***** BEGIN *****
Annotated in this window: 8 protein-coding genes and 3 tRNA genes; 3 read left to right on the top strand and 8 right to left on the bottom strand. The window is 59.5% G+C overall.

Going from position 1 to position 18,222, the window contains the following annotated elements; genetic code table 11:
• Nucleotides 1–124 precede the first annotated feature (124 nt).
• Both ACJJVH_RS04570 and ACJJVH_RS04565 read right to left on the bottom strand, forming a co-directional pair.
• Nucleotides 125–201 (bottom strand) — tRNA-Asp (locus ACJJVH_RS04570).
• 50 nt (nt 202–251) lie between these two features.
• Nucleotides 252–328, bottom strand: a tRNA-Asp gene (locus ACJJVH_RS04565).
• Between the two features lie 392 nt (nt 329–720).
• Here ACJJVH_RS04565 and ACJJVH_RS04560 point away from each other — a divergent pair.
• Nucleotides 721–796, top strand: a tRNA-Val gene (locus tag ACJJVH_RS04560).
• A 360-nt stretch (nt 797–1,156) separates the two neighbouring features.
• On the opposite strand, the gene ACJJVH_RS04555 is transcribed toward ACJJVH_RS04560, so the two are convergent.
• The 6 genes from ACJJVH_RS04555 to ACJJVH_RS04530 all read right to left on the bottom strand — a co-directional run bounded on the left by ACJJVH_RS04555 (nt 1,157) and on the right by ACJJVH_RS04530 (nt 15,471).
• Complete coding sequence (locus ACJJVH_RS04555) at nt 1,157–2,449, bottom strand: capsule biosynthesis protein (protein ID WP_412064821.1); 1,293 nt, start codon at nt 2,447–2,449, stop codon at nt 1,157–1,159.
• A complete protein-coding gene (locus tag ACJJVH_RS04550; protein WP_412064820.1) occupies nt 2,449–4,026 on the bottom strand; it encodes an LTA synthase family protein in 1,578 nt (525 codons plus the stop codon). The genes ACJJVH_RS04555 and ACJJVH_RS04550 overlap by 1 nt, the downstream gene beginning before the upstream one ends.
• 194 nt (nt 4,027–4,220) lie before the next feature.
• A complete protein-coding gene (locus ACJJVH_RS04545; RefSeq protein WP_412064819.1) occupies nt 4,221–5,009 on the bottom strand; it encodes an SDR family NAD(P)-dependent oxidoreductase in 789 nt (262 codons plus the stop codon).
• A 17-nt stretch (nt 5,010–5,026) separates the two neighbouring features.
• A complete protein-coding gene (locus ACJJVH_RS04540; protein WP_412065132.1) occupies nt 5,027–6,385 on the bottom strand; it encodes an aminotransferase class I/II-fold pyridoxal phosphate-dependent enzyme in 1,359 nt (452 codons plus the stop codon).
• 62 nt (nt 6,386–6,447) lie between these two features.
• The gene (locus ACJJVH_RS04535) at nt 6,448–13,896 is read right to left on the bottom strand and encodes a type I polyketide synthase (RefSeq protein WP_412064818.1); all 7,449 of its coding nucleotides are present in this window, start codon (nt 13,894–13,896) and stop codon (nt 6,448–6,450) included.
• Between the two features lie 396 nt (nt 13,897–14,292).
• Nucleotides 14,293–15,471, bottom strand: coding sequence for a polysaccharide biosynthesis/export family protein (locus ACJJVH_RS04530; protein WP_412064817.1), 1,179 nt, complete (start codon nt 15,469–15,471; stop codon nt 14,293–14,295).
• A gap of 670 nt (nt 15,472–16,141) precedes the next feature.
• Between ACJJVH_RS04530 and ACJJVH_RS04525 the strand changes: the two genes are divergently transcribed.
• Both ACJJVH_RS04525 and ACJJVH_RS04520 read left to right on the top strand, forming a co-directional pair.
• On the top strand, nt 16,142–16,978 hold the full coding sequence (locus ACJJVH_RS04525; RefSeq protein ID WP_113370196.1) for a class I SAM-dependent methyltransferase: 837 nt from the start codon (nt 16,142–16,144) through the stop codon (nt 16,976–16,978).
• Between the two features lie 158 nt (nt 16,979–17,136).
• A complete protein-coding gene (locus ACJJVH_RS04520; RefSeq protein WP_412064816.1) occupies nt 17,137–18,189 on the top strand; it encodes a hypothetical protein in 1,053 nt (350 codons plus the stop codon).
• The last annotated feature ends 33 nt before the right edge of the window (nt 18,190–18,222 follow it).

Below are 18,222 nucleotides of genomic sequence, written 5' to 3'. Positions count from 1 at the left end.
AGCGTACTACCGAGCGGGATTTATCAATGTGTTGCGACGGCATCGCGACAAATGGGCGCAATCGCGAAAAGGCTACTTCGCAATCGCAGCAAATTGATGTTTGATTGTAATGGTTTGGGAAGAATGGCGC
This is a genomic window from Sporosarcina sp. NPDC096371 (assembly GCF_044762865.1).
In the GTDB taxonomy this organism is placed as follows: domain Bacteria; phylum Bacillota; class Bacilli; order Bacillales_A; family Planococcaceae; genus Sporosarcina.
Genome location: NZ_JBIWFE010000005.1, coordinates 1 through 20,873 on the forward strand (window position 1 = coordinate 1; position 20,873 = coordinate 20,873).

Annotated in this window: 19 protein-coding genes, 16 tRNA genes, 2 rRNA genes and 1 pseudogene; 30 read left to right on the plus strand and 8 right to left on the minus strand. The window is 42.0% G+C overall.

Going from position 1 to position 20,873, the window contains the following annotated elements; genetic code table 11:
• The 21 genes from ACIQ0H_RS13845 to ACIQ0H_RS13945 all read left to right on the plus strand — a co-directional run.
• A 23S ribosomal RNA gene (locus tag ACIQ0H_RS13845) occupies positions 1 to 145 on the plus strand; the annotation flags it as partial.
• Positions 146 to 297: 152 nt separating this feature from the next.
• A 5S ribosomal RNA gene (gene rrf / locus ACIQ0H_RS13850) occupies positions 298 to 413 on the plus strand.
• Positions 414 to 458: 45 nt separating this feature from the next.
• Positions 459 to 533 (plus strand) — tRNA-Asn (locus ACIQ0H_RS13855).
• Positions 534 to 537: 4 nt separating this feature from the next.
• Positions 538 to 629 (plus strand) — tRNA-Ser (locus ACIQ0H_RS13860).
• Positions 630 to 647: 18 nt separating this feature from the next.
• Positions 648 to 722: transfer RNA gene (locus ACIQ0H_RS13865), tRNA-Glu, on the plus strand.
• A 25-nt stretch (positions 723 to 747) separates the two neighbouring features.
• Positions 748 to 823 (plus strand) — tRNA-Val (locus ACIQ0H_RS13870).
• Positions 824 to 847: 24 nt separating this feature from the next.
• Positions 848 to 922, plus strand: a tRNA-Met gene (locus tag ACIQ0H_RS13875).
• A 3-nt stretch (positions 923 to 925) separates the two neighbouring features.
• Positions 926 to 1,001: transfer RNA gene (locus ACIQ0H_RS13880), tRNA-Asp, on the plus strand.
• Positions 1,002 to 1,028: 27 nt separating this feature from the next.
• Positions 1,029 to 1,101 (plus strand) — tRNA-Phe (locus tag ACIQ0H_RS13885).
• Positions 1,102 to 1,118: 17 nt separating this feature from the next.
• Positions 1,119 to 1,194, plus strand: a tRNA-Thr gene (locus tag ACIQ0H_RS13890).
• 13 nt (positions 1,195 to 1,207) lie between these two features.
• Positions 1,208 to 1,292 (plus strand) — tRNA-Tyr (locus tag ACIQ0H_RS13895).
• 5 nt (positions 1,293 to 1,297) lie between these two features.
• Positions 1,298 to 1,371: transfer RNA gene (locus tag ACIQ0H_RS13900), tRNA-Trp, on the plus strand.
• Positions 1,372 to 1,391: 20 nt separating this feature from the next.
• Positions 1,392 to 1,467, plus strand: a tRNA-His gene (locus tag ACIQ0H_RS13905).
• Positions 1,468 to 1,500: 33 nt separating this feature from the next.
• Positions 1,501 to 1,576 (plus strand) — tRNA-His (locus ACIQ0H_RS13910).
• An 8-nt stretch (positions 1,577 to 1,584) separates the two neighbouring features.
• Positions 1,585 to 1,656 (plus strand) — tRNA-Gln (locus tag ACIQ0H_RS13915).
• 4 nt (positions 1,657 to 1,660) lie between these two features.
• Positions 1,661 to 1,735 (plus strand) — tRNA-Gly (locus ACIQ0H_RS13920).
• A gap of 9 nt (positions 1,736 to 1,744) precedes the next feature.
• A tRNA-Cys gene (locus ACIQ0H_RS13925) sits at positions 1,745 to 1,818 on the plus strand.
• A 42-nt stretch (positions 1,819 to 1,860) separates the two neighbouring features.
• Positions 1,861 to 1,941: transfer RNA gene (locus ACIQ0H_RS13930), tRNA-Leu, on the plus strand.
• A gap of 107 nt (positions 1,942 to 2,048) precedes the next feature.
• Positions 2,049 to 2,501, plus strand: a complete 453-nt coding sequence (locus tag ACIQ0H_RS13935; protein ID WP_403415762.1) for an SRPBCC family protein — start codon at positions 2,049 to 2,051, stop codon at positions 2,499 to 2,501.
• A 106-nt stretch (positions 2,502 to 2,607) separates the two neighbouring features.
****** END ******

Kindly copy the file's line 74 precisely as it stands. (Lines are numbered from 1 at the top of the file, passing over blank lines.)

• A gap of 107 nt (positions 1,942 to 2,048) precedes the next feature.